What a fabulous weekend we just had.
After a week of rainy days and cloudy nights, the sun came out as we found ourselves tooling up U.S. 17 to Laurel Springs Plantation. The fun began Friday as close family members gathered at the plantation to celebrate the marriage of our niece, Maria Ghys, to Charlie Drawdy at the Drawdy family’s country house. The present day house on the property was built in 1934 by then-owner E.F. Hutton after fire destroyed the original.
The house is an absolutely charming and welcoming place, a sprawling compound decorated in such an elegant, understated fashion, much like an English cottage. In fact, it would be a wonderful setting for Miss Marple and one of her mysterious whodunits. The house is set among towering live oaks draped in Spanish moss and faces old rice fields with spectacular views.
On Friday, everyone gathered on the front porch to enjoy a delicious shrimp boil and scrumptious desserts prepared by the ladies of Hampton County.
On Saturday, after a wonderful night’s sleep, guests gathered for a big breakfast to decide what all were going to do at their leisure until 6 o’clock, when drinks and hors d’oeuvres were served before the 7 p.m. ceremony.
Charlie’s mother, Lil, is a charming bundle of energy and had every mealtime and menu planned down to the last crumb. The two fabulous helpers in the kitchen have been with the family for 30 years or so, and what troopers they are.
We all gathered on the front lawn for the short ceremony just as the sun was setting and as the new Mr. and Mrs. Charles Henry Drawdy shared a short kiss among clapping and cheers. After a lovely dinner, we once again gathered on the front lawn to release Chinese lanterns into the moonlit sky. We watched the beautiful lanterns float up and away as we, too, drifted off to our rooms and the land of Nod.
On Sunday morning, we all shared a divine breakfast casserole that several of Lil’s friends had made for us and chatted about how wonderful the weekend had been. After changing into our Sunday best, it was off to the beautiful Jacksonboro Baptist Church down U.S.17, for a very uplifting service.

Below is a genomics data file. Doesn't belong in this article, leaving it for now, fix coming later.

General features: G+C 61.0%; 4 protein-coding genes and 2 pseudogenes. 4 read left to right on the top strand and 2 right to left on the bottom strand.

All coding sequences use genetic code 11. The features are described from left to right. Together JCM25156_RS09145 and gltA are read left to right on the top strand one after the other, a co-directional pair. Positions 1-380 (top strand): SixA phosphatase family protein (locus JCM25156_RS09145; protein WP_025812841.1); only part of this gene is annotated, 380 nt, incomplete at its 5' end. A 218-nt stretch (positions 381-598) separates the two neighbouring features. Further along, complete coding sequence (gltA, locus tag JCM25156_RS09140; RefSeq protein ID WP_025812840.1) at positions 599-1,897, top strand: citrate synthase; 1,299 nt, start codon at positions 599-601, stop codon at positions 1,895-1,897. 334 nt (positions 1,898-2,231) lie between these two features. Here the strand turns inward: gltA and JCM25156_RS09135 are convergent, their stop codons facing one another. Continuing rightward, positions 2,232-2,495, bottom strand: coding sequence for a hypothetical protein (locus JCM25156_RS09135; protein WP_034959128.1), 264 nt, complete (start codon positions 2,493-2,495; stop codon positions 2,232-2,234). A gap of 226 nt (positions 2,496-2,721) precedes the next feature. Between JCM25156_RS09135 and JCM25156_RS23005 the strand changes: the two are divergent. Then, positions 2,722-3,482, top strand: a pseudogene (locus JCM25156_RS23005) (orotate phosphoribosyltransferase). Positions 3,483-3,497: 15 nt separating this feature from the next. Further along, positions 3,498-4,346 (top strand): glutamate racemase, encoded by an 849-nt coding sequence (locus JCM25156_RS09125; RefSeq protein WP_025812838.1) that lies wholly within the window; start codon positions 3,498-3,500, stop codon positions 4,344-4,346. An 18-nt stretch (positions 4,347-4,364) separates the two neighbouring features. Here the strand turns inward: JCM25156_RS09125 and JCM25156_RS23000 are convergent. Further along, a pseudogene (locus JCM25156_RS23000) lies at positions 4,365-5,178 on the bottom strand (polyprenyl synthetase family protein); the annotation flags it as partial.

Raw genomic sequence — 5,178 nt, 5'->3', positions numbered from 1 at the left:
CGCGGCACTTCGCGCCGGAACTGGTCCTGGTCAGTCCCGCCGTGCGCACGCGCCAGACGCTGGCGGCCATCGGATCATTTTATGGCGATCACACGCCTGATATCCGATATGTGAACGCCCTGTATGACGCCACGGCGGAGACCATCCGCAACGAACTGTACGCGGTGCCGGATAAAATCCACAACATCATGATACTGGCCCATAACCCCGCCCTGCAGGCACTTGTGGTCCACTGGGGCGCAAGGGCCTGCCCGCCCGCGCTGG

Then it was back to the plantation for lunch before the guests departed for home.
The whole affair was very special and relaxing, and the divine Miss Lil was still as cool as a cucumber as she bade us all adieu. I wish all weddings could be as lovely as this one.
Thirsty? Give this beer a try
Have any of you ever tried Saison beer?
Saison beer began life in the southern part of Belgium as a farmhouse ale. The ale was brewed at the end of winter to be stored for the farmhands to drink in the summer as they harvested the crops. This beer had to be light, not too strong, so farm workers would not get too wobbly and could keep working. There were many different types of Saisons depending on who made the ale.
So ask for a Saison beer — “say-sawn” — and see what you think.
A seat fit for a king or queen
I can’t wait to see the newest “throne” now installed at the Guggenheim Museum in New York.
This throne is a sculpture by the very famous Italian artist Maurizio Cattelan and is a fully functional, solid 18-karat-gold copy of a Kohler toilet.
Mr. Cattelan does not see this toilet sculpture as a joke. The cost has not been revealed, and he’s named it “America.”
The piece will remain in place indefinitely, so on your next trip to the Big Apple, this is waiting for your visit to its humble little room.
A new place for history
The National Museum of African American History has just opened on Washington, D.C.’s National Mall.
The museum has been in the works since the early 1900s.
The filigreed bronzed building was designed by architect David Adjaye and contains nearly 40,000 pieces of memorabilia. It is a must-see for history buffs.
Fill an empty bowl for charity
The annual Empty Bowls Fundraiser, hosted by Jacob Preston and his fabulous troupe of potters, is from noon to 4 p.m. Oct. 16 at Preston Studio, 10 Church St. in Old Town.
This is a very popular event, and the bowls you purchase will be filled with delicious soup. The proceeds benefit local charities.
Get there early and pick your favorite bowl. They don’t last long.
Indigo makes a fashionable comeback
Eliza Lucas Pinckney, for whom Pinckney Island was named, introduced indigo to South Carolina in the 1700s.
Indigo was once one of South Carolina’s foremost cash crops, second to rice in the years before the Revolutionary War.
Charleston designer Leigh Magar, for 20 years a wonderful designer of hats (my daughter Tat has several), has now branched out into making apparel dyed with indigo and other natural seeds and plants.
The designer makes clothes and other textiles in small batches using nature as her inspiration.
Her collection is called “Madame Magar” and is sold in Charleston boutiques and in New York.
Babbie Guscio is the social columnist for The Bluffton Packet. She can be reached at The Store on Calhoun Street or at email@example.com.